“I don’t think the workload is going to go down,” he surmised. “No matter what happens out there with disaster response, we have a responsibility here in the district to deliver the program…and we meet that, we’ll do it.”

According to Dixon, we have a hiring process, not a recruiting effort.

“To me recruiting means we go out and find people whose skills, attributes and values match ours and match the jobs we need to fill. There are a variety of authorities we can use to bring people on board,” he said.

“We need to make sure we are bringing the right folks into the staffing process. Last year we returned about 20 hiring lists and this year we are already at 30 lists returned. To me if we are getting a bad list…[it is because] we haven’t recruited the right people to apply for those jobs and made sure that they get qualified.”

According to Dixon, many of the people who come to work for the Little Rock District do so because they are from Arkansas or they have family in Arkansas. But, he adds that we have a lot to offer and the biggest incentive is the work.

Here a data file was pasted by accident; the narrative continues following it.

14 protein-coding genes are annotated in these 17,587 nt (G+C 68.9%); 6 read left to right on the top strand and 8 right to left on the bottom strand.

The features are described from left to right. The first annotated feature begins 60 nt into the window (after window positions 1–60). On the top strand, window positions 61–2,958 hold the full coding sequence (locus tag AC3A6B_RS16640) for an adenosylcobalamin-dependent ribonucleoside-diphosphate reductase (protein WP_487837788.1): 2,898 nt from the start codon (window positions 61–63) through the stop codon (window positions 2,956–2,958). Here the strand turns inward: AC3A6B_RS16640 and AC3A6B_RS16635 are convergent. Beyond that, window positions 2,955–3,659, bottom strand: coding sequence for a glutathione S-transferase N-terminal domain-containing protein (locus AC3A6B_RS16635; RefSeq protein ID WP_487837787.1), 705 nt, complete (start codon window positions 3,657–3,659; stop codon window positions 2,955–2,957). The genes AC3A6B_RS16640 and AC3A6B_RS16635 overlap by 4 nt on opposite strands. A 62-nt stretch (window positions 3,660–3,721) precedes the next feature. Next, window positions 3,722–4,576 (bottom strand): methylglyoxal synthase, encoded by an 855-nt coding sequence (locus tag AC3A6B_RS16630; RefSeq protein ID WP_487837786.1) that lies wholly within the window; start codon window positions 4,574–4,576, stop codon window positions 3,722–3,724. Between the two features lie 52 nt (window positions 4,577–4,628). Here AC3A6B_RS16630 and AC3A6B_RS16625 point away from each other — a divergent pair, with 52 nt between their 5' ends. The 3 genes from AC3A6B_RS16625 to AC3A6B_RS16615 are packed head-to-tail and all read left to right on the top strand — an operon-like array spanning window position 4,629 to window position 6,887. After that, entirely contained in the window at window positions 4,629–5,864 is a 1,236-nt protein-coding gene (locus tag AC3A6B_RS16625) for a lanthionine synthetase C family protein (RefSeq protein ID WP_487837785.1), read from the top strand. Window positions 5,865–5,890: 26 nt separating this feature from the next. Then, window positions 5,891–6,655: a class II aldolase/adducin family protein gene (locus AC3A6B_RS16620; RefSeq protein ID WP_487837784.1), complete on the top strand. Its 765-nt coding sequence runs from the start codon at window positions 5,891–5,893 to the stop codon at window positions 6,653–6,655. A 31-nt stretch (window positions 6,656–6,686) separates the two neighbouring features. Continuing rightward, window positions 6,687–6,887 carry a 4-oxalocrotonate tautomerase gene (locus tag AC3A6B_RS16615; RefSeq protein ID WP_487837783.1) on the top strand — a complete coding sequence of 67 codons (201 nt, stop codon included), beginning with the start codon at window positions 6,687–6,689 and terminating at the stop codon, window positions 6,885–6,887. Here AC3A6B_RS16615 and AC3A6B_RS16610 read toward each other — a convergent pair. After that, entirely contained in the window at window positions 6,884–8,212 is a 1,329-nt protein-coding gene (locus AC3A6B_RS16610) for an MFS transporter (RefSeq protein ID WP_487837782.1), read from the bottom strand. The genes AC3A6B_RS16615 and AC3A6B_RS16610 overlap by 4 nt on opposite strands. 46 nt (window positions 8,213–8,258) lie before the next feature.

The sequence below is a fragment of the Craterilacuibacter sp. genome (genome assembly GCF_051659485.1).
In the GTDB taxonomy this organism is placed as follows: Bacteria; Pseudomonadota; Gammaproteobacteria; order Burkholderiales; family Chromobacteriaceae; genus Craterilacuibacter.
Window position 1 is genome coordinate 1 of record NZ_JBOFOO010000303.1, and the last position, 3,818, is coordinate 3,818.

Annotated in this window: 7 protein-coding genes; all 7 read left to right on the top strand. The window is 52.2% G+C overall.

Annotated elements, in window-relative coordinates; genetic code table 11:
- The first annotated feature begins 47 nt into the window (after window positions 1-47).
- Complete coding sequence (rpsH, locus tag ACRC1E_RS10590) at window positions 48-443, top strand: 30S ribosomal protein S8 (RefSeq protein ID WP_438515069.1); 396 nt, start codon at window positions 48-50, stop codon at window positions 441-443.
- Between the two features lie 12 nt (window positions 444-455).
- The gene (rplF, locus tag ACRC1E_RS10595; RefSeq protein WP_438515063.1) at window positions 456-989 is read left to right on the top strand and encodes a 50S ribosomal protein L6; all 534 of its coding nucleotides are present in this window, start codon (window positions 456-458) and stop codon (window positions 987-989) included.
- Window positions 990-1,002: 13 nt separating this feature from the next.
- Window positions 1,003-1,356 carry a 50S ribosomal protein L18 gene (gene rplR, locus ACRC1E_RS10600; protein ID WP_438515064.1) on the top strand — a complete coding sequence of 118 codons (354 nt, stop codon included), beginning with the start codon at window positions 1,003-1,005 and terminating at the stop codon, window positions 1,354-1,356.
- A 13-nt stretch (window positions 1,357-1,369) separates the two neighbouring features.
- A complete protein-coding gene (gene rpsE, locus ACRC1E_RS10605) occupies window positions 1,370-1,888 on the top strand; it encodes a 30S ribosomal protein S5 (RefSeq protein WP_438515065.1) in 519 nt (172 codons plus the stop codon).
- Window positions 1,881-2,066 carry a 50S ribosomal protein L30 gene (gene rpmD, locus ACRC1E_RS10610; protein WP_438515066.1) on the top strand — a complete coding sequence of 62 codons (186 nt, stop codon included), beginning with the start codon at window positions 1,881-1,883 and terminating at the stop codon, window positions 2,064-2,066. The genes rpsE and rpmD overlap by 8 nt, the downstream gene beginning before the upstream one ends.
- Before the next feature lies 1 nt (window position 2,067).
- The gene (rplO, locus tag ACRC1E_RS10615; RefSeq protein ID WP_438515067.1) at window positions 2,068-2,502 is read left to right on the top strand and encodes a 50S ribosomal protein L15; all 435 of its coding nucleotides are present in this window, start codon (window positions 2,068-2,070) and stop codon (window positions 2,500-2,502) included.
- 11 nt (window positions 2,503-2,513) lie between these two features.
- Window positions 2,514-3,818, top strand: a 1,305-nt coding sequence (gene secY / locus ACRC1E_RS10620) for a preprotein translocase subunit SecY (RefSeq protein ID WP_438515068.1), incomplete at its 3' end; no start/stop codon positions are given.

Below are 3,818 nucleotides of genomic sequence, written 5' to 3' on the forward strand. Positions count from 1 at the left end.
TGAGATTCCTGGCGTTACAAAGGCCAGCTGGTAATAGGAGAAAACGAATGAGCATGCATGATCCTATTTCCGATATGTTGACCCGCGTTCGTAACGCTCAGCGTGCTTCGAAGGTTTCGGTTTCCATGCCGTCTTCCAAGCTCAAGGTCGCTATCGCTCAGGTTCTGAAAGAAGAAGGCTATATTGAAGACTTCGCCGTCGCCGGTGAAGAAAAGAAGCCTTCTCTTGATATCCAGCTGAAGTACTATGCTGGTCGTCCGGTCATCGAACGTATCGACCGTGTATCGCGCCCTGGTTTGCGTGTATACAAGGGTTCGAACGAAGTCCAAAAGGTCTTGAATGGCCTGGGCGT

“One of the biggest things we can offer is meaningful work,” he said. “We are in this because it is good honest work, it means something, and it supports the community. The [recruiting] task is going to need your help. Everybody here is a recruiter. When you tell your stories about what you do…you are recruiting. I need your ideas about how we can do this [recruiting] thing better.”

From there, Dixon moved to another major initiative in the district – Project 21. He described many of the current and future projects and programs taking place across the district.

“There is some confusion out there about Project 21. Some people think that Project 21 is just about upgrading the federal office building. That is part of Project 21, but it is just part of it,” said Dixon.